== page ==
Friday, October 15, 2010

Brunch Cocktail Alternatives

(Note:  the following article originally appeared on the Drinking Made Easy Web site, October 13, 2010)

Going out for brunch on a weekend can be a fun way to spend an afternoon (especially if you can find a Liquid Brunch spot that offers an all-you-can-drink option!  Hey Now!)  But sometimes, it can be more convenient (not to mention cheaper) to have your weekend brunch at home.  If you’re thinking about having an at-home brunch but want something other than the standard fare such as a Mimosa or Bloody Mary, maybe it’s time to consider suggestions for alternative brunch cocktails (and their recipes).

The Bellini

If you’re a fan of Mimosas, then there’s a good chance you might just appreciate something called The Bellini because it’s simply a fruit juice mixed with a sparkling wine (preferably, a Prosecco, keeping with its Italian origin).  The history of The Bellini dates back centuries; an article from The L Magazine claims that The Bellini is “a collaboration between Venetian bartender Giuseppe Cipriani and Renaissance painter Giovanni Bellini, whose pink-robed figure evoked the mixologist’s fruitful concoction”.

According to the Web site Shot Drinks , one recipe for The Bellini is as follows:
  • 3 oz.  Peaches
  • Dash Lemon Juice
  • Maraschino Liqueur
  • Champagne
Mixing Directions:

Puree ripe peaches in a blender and spoon into a large, chilled wine goblet. Sprinkle with lemon juice and sweeten with maraschino liqueur. Fill with ice cold champagne.

Now, I think we can agree that using fresh fruit in any cocktail versus using a canned or bottled juice most certainly improves its taste.  The problem here, however, is that the mere thought of pureeing peaches sounds like a bit too much work for me to do on a Sunday morning (especially if I’m hung-over from the night before – but let’s not even go there … at least for now).  For another thing, I’m not entirely sure that either the lemon juice or Maraschino liqueur are absolutely necessary as the Maraschino mixed with the peaches could result in a super-sweet drink (which may be what you want – as with any recipe, use your own taste buds as your guide).  It is with that in mind that I suggest you check out this video for an even simpler recipe:

The Kir Royale

This one is also a very sweet tasting brunch cocktail, distinguished by its unique hue due to the inclusion of one of its ingredients.  The Great Cocktails Web site attributes something of a swashbuckling story to the origin of this tincture:
The German soldiers who ransacked a French village's supply of wine didn't know what they were starting. The villagers weren't going to give up their precious wine that easily! 

A rescue party led by Canon Felix Kir, the local priest, brought about the derailment of the train carrying the soldiers and the wine, thus allowing the villagers to take back what was rightfully theirs.
For this deed of heroism, it's said that the villagers created and named the Kir in the priest's honour.

An alternative version of this story is that it was Canon Kir himself who invented the drink!  As is often the case with these cocktails, necessity proved a great inventive spur.  The war and occupation led to poor quality wine production.  Kir discovered that if he added some of the easily-available locally-produced blackcurrant liqueur to white wine, it would mask the unpleasant taste.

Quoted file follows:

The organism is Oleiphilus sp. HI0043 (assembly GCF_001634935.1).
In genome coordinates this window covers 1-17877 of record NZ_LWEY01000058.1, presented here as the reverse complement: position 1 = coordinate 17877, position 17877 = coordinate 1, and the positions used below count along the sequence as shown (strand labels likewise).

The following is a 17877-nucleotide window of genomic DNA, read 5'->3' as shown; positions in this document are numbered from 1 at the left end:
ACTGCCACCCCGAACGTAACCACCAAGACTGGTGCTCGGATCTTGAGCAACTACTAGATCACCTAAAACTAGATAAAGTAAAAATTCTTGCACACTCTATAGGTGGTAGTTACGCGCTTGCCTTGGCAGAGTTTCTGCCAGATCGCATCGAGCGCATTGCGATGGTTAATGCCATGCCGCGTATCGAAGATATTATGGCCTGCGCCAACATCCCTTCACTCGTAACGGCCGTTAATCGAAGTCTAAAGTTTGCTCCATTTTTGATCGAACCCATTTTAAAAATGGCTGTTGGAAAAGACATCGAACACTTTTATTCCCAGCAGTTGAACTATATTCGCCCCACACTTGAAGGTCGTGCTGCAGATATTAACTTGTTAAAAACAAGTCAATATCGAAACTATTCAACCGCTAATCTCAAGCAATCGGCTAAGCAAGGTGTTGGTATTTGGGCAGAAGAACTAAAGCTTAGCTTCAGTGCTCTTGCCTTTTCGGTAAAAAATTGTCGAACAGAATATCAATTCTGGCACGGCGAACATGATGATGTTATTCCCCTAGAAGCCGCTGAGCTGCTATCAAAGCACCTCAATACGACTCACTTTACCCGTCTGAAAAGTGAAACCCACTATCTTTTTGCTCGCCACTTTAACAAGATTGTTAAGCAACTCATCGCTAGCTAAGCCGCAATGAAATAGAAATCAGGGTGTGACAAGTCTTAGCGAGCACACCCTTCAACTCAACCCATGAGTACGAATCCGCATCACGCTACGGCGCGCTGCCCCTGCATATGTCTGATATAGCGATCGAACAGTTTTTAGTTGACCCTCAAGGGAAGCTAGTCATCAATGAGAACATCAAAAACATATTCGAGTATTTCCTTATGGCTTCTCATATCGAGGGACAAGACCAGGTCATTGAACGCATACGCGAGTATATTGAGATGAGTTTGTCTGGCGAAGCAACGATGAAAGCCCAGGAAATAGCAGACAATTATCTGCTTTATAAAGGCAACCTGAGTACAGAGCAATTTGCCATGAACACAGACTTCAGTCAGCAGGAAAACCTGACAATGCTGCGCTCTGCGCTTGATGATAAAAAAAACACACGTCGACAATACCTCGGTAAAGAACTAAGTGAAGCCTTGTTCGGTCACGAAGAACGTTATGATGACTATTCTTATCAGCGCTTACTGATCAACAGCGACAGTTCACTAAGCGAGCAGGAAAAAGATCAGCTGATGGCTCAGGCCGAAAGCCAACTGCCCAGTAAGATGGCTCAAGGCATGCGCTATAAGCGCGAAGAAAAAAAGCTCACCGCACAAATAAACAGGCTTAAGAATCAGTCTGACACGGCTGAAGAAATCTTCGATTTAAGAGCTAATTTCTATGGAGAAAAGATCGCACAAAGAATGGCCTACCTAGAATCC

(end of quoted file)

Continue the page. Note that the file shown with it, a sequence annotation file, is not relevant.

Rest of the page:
They give the following rather straightforward recipe for The Kir Royale:
  • 1 part crème de cassis
  • 4 parts champagne
This blackcurrant liqueur they reference is crème de cassis, which is what gives the Kir Royale that unusual color I alluded to above.  If you’ve got a few extra shekels bouncing around in your pocket waiting for an upscale spirit to spend them on, then I would strongly recommend you invest in a bottle of Chambord if you’re going to experiment with the Kir Royale.

Death In The Afternoon

Does the name “Death In The Afternoon” sound familiar to you?  If so, you may know it better as the title of an Ernest Hemingway novel about Spanish bullfighting.  However, it’s also the sobriquet of a cocktail that was actually named after the book.  Absinthe Online tells the following story behind this most funky libation:
A recipe verified in the 1935 humoristic celebrities' cocktail book titled 'So Red the Nose, or Breath in the Afternoon' edited by the famous journalist and author Sterling North and Carl Kroch.  Hemingway wrote: "This was arrived at by the author and three officers of the H.M.S. Danae after having spent seven hours overboard trying to get Capt. Bra Saunders' fishing boat off a bank where she had gone with us in a N.W. gale."  It seems highly unlikely that Hemingway would have drunk this concoction if given a choice. In most cases the mixture ruins both ingredients, which would have annoyed him. In this case, they most likely took advantage of the mixture to ward off the effects of a bad day in rough water, as champagne was considered a sea-sickness 'cure'.
While this one may be my favorite of the three listed in this blog post, I do feel that I owe you a rather necessary word of warning before you skip off to embark on a Dance With The Green Fairy …

This cocktail is not sweet, like either of the first two I mentioned.  Matter of fact, it’s rather strong -- like a real punch in the face!  Having said that, if you think you’re still brave enough to try it, then follow this recipe: 
  • 1 jigger of absinthe added to a champagne flute
  • Add iced champagne until it attains the proper opalescence (often known as “louching” or The Ouzo Effect)
Now, here’s my advice to the newbie:  add a bit of sugar (or some kind of a sugar substitute, like Splenda) to the mixture and stir (preferably, with a fork) – the sweetness of the sugar should offset the considerably bitter taste of the absinthe a bit.